No, and I didn’t want him; I wanted George C. Scott. But they had a deal with Wayne, and Calley said, “Let’s just go meet with him. He really wants to do it.” He was shooting in Mexico, so we got on the Warner Bros. jet…which I thought was terrific, but it was ultimately charged to my Cowboys budget. Nothing’s free!
I was absolutely stunned by John Wayne. I mean, he was the exact opposite of all my ideals—he was very right wing, one of the founders of the black list in the fifties—and I was this Jewish musician from the Bronx with pretty liberal views. So there I am sitting with him. He shook my hand—my hand disappeared inside his, it was so big—and he said, “I’d really appreciate it if you gave me the chance to play this part, sir.” I was completely seduced by him. I told him, “Let’s never talk about politics, let’s just talk art.”
And he was fabulous; the first guy on the set every morning, and the last guy to leave at night. This man I had loathed… I had disagreed with every position he’d ever taken, but I learned a lot from him, about determination, and commitment.
What I’ve read about his late career is that he surrounded himself with cronies, from the directors and writers on down. It sounds like that wasn’t the case here.
Nope. I had him alone. And he called me “Sir” for the whole picture! I was a kid, in my thirties, and he was a giant, a 6’ 5” walking icon. It was amazing. We shot it all around Santa Fe, and to walk into a restaurant there with John Wayne… everybody came over for autographs… and I never saw him turn away a single fan.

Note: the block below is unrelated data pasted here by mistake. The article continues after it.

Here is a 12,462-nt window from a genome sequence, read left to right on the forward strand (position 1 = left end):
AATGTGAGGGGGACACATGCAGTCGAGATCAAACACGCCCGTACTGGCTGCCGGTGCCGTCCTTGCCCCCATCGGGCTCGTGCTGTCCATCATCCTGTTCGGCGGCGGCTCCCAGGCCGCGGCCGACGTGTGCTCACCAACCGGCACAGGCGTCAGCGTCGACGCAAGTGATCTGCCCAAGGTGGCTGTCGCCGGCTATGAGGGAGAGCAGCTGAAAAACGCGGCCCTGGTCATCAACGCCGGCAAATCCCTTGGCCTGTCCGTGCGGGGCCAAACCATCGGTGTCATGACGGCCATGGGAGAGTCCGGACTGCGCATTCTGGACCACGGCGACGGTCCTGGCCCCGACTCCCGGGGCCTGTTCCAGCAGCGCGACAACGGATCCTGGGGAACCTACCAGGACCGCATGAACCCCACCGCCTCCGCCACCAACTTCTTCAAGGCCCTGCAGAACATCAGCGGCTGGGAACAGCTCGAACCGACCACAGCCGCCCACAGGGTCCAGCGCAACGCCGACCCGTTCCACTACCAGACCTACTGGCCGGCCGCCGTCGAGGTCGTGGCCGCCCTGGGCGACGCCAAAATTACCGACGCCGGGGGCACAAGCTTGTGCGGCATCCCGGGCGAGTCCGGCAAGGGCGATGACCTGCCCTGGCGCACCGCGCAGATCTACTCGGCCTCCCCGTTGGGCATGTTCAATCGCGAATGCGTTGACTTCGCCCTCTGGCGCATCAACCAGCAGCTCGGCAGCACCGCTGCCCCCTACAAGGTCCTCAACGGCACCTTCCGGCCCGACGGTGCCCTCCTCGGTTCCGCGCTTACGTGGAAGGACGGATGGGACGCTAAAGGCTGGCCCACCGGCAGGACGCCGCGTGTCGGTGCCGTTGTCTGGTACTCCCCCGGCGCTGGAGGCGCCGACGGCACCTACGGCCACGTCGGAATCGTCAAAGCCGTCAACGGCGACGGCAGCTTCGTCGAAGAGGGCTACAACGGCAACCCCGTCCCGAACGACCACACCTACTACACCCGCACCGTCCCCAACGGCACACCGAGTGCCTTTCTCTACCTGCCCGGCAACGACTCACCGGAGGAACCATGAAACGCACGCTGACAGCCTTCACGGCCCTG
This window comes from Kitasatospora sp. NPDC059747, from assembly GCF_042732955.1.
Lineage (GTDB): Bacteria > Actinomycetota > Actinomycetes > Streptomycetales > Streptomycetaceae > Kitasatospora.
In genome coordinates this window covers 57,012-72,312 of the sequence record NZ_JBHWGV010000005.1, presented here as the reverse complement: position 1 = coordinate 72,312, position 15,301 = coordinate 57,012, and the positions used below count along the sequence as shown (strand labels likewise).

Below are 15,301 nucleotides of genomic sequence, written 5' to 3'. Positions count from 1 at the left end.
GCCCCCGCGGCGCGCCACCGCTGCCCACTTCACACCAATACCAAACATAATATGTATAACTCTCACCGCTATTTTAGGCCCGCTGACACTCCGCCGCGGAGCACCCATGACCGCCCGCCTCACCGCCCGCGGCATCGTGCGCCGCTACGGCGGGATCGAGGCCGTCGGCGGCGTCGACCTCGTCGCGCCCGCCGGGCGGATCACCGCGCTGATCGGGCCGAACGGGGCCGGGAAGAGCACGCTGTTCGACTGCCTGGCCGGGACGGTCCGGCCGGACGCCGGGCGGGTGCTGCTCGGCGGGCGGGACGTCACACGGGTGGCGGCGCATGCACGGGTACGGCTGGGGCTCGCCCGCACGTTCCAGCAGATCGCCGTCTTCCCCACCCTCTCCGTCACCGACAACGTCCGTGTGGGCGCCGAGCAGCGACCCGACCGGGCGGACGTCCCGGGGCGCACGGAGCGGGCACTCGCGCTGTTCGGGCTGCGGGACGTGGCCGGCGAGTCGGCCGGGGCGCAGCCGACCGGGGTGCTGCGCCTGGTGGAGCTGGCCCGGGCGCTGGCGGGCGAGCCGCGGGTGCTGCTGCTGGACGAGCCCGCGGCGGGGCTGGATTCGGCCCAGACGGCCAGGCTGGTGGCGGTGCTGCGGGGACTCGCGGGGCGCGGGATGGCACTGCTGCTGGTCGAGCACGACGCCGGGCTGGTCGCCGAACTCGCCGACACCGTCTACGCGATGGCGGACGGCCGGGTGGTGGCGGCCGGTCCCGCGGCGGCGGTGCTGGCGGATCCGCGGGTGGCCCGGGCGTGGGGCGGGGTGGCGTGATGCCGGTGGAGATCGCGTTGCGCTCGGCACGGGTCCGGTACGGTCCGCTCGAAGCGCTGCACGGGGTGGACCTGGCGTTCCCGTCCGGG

He certainly looks like he’s enjoying himself in the picture. So I guess, unlike Brando, he never tired of stardom. He really loved being John Wayne.
And he loved being with those kids. And they adored him as well; they climbed all over him like he was jungle jim. He also loved that I cast a bunch of people from The Actors Studio around him, like Roscoe Lee Browne and Bruce Dern. He was very keen to appear with them; he really wanted to show that he was as good an actor as they were.
Yeah, Roscoe Lee Browne is amazing in it. I can’t think of a Western that ever had a better role for a black actor. His presence, his voice… he was like Orson Welles.
I first directed Roscoe in a play called “Bohikee Creek” at The Actors Studio. He and Billy Gunn played these dirt poor clam diggers off the coast of South Carolina; for the whole play, they talked like, “We gone git dat boat, an’ den we gone do lahk…” Well, the reaction from the audience was tremendous, and the two of them came out afterwards to answer questions. When Roscoe began to speak in his own voice—these beautiful, melodious tones—people were just stunned. They couldn’t believe it.